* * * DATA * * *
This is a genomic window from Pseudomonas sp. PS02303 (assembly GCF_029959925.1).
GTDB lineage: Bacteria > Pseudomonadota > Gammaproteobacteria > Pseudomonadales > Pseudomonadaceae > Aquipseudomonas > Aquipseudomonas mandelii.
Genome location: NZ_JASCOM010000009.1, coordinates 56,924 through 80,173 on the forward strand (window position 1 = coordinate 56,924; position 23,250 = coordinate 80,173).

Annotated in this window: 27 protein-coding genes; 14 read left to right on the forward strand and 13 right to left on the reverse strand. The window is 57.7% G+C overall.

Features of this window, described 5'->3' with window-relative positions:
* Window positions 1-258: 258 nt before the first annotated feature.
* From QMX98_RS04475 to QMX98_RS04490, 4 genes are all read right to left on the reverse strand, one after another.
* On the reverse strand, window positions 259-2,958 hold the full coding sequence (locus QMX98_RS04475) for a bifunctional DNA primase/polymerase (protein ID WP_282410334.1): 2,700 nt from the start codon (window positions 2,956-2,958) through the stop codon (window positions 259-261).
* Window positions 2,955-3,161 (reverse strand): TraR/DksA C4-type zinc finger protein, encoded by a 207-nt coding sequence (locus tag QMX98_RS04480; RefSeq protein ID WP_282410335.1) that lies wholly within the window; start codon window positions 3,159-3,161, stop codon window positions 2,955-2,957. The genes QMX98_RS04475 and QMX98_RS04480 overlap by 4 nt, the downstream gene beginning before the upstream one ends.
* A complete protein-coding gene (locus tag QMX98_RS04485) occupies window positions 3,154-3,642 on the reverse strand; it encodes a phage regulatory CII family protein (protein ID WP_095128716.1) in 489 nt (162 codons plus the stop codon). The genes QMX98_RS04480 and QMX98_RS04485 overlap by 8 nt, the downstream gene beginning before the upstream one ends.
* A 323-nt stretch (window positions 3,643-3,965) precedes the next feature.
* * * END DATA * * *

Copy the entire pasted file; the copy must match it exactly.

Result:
This is a genomic window from Pseudomonas sp. PS02303 (assembly GCF_029959925.1).
GTDB lineage: Bacteria > Pseudomonadota > Gammaproteobacteria > Pseudomonadales > Pseudomonadaceae > Aquipseudomonas > Aquipseudomonas mandelii.
Genome location: NZ_JASCOM010000009.1, coordinates 56,924 through 80,173 on the forward strand (window position 1 = coordinate 56,924; position 23,250 = coordinate 80,173).

Annotated in this window: 27 protein-coding genes; 14 read left to right on the forward strand and 13 right to left on the reverse strand. The window is 57.7% G+C overall.

Features of this window, described 5'->3' with window-relative positions:
* Window positions 1-258: 258 nt before the first annotated feature.
* From QMX98_RS04475 to QMX98_RS04490, 4 genes are all read right to left on the reverse strand, one after another.
* On the reverse strand, window positions 259-2,958 hold the full coding sequence (locus QMX98_RS04475) for a bifunctional DNA primase/polymerase (protein ID WP_282410334.1): 2,700 nt from the start codon (window positions 2,956-2,958) through the stop codon (window positions 259-261).
* Window positions 2,955-3,161 (reverse strand): TraR/DksA C4-type zinc finger protein, encoded by a 207-nt coding sequence (locus tag QMX98_RS04480; RefSeq protein ID WP_282410335.1) that lies wholly within the window; start codon window positions 3,159-3,161, stop codon window positions 2,955-2,957. The genes QMX98_RS04475 and QMX98_RS04480 overlap by 4 nt, the downstream gene beginning before the upstream one ends.
* A complete protein-coding gene (locus tag QMX98_RS04485) occupies window positions 3,154-3,642 on the reverse strand; it encodes a phage regulatory CII family protein (protein ID WP_095128716.1) in 489 nt (162 codons plus the stop codon). The genes QMX98_RS04480 and QMX98_RS04485 overlap by 8 nt, the downstream gene beginning before the upstream one ends.
* A 323-nt stretch (window positions 3,643-3,965) precedes the next feature.